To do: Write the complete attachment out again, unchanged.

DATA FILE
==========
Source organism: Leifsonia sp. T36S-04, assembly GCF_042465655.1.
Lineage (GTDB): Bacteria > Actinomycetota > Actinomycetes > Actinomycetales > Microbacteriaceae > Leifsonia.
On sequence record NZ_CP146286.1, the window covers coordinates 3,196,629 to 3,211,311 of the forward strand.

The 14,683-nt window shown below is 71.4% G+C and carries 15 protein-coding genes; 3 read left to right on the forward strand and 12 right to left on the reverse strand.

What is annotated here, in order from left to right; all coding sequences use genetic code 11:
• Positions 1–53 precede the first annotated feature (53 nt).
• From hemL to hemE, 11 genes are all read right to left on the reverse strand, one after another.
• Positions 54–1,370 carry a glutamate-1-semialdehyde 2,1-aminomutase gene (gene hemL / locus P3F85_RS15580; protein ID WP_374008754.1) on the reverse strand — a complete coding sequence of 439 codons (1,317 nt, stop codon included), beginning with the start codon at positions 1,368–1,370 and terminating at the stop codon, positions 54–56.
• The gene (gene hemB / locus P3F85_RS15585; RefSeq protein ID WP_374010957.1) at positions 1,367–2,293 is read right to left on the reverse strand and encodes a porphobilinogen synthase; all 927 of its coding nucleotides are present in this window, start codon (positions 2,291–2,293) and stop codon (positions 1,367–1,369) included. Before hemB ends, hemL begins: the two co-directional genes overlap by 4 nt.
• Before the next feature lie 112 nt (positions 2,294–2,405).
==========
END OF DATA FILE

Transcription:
Source organism: Leifsonia sp. T36S-04, assembly GCF_042465655.1.
Lineage (GTDB): Bacteria > Actinomycetota > Actinomycetes > Actinomycetales > Microbacteriaceae > Leifsonia.
On sequence record NZ_CP146286.1, the window covers coordinates 3,196,629 to 3,211,311 of the forward strand.

The 14,683-nt window shown below is 71.4% G+C and carries 15 protein-coding genes; 3 read left to right on the forward strand and 12 right to left on the reverse strand.

What is annotated here, in order from left to right; all coding sequences use genetic code 11:
• Positions 1–53 precede the first annotated feature (53 nt).
• From hemL to hemE, 11 genes are all read right to left on the reverse strand, one after another.
• Positions 54–1,370 carry a glutamate-1-semialdehyde 2,1-aminomutase gene (gene hemL / locus P3F85_RS15580; protein ID WP_374008754.1) on the reverse strand — a complete coding sequence of 439 codons (1,317 nt, stop codon included), beginning with the start codon at positions 1,368–1,370 and terminating at the stop codon, positions 54–56.
• The gene (gene hemB / locus P3F85_RS15585; RefSeq protein ID WP_374010957.1) at positions 1,367–2,293 is read right to left on the reverse strand and encodes a porphobilinogen synthase; all 927 of its coding nucleotides are present in this window, start codon (positions 2,291–2,293) and stop codon (positions 1,367–1,369) included. Before hemB ends, hemL begins: the two co-directional genes overlap by 4 nt.
• Before the next feature lie 112 nt (positions 2,294–2,405).